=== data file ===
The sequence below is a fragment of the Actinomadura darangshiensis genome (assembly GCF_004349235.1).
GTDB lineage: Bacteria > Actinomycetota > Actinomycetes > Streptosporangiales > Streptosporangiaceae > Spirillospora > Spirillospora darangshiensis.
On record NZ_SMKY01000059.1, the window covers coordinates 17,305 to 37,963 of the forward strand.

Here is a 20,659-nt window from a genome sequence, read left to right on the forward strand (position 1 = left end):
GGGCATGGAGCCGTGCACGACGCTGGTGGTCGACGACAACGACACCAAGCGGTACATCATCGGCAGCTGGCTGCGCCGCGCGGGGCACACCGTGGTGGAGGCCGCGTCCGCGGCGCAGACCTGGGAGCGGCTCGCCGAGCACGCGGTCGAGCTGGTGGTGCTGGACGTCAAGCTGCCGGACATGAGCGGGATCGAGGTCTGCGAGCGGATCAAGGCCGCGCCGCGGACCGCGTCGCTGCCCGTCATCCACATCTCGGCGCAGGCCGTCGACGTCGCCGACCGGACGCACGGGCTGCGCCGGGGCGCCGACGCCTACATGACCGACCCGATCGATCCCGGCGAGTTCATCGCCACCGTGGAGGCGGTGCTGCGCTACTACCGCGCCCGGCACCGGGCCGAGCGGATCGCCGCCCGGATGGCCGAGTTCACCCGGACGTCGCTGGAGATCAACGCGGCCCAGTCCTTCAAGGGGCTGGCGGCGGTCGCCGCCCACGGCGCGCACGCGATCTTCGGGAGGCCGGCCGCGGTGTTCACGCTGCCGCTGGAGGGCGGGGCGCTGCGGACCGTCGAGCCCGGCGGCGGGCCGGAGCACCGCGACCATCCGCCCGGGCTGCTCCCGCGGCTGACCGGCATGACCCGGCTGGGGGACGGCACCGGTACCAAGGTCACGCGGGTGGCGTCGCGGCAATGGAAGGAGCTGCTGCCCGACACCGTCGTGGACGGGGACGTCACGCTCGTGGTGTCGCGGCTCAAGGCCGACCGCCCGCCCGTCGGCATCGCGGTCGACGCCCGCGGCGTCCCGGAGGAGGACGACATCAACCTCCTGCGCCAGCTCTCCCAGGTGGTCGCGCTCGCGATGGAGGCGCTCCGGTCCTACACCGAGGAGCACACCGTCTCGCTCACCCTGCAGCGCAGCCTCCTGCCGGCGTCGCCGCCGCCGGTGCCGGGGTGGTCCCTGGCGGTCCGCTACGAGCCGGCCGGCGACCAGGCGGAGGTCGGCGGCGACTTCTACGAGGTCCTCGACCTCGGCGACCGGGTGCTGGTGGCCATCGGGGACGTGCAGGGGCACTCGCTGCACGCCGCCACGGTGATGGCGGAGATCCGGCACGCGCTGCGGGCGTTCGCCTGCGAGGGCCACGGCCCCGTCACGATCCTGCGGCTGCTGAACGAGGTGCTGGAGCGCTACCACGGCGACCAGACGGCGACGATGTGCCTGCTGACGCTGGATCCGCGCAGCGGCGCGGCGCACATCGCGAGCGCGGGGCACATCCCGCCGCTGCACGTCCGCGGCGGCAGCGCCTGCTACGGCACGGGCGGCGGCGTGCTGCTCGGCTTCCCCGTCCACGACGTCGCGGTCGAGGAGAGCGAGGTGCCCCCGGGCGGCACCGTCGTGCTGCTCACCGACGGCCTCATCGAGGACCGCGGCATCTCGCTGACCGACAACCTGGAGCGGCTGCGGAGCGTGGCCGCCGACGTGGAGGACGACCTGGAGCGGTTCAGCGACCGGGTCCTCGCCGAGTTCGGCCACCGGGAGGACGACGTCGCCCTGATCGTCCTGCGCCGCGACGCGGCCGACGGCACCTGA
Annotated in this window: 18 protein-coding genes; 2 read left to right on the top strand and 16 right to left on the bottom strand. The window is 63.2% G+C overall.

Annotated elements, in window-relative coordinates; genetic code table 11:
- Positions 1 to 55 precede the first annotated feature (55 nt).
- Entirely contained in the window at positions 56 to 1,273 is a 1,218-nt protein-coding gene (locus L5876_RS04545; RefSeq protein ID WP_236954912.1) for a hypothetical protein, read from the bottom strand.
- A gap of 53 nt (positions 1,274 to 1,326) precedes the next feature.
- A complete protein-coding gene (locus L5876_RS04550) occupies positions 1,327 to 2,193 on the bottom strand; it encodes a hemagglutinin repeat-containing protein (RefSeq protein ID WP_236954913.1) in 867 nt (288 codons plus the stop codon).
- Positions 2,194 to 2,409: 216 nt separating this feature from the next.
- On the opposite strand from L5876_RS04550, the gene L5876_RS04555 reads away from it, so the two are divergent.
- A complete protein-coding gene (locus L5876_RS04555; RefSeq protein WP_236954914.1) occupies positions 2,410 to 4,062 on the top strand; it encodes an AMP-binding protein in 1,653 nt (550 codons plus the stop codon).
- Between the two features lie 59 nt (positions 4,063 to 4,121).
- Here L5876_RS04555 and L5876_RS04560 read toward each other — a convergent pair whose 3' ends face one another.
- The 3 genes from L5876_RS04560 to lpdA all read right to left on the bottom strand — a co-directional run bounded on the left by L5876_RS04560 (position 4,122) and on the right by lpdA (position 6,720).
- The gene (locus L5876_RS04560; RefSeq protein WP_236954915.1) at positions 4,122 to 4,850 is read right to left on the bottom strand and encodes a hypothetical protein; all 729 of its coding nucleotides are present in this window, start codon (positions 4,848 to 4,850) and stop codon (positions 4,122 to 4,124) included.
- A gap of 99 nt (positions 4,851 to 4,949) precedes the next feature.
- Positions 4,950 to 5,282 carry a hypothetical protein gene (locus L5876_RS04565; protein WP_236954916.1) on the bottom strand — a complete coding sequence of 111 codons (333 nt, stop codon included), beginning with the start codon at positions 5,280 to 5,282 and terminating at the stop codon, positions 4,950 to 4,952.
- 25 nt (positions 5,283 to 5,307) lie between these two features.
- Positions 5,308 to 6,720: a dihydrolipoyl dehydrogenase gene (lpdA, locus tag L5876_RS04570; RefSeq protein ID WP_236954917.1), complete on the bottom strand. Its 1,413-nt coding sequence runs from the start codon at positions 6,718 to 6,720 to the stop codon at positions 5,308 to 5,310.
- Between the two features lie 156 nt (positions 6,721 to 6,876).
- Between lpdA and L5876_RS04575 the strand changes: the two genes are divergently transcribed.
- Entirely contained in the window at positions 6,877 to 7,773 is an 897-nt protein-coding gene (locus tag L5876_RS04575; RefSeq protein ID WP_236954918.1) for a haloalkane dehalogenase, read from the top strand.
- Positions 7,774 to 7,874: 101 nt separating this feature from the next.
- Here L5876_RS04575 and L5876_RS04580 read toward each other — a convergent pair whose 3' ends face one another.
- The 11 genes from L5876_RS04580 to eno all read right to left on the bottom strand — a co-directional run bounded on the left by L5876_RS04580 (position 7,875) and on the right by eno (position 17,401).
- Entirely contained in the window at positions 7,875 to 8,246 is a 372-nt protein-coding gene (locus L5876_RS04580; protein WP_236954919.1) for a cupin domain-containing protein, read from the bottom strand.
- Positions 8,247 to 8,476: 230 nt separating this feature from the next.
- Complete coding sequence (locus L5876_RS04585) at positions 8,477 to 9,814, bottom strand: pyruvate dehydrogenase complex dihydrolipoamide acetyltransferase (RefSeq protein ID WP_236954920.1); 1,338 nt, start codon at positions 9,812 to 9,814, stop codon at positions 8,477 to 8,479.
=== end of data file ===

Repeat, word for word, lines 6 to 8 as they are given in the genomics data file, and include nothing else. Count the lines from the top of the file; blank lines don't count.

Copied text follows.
Annotated in this window: 18 protein-coding genes; 2 read left to right on the top strand and 16 right to left on the bottom strand. The window is 63.2% G+C overall.

Annotated elements, in window-relative coordinates; genetic code table 11:
- Positions 1 to 55 precede the first annotated feature (55 nt).